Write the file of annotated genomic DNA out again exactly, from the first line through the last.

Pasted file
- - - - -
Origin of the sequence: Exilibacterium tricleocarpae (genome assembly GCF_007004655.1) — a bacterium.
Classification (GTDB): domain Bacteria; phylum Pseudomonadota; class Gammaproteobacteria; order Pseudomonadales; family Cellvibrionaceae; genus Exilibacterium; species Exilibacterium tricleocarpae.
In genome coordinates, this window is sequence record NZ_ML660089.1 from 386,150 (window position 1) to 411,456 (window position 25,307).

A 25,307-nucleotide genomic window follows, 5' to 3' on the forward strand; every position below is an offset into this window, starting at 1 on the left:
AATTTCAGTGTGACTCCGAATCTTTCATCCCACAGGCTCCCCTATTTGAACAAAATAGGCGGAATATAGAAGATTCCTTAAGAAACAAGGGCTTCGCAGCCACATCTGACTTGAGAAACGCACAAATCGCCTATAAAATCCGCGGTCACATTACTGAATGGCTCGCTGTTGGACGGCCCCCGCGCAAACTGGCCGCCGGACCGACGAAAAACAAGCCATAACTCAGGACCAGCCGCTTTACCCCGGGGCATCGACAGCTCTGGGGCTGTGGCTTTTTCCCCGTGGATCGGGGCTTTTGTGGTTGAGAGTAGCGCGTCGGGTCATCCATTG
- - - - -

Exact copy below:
Origin of the sequence: Exilibacterium tricleocarpae (genome assembly GCF_007004655.1) — a bacterium.
Classification (GTDB): domain Bacteria; phylum Pseudomonadota; class Gammaproteobacteria; order Pseudomonadales; family Cellvibrionaceae; genus Exilibacterium; species Exilibacterium tricleocarpae.
In genome coordinates, this window is sequence record NZ_ML660089.1 from 386,150 (window position 1) to 411,456 (window position 25,307).

A 25,307-nucleotide genomic window follows, 5' to 3' on the forward strand; every position below is an offset into this window, starting at 1 on the left:
AATTTCAGTGTGACTCCGAATCTTTCATCCCACAGGCTCCCCTATTTGAACAAAATAGGCGGAATATAGAAGATTCCTTAAGAAACAAGGGCTTCGCAGCCACATCTGACTTGAGAAACGCACAAATCGCCTATAAAATCCGCGGTCACATTACTGAATGGCTCGCTGTTGGACGGCCCCCGCGCAAACTGGCCGCCGGACCGACGAAAAACAAGCCATAACTCAGGACCAGCCGCTTTACCCCGGGGCATCGACAGCTCTGGGGCTGTGGCTTTTTCCCCGTGGATCGGGGCTTTTGTGGTTGAGAGTAGCGCGTCGGGTCATCCATTG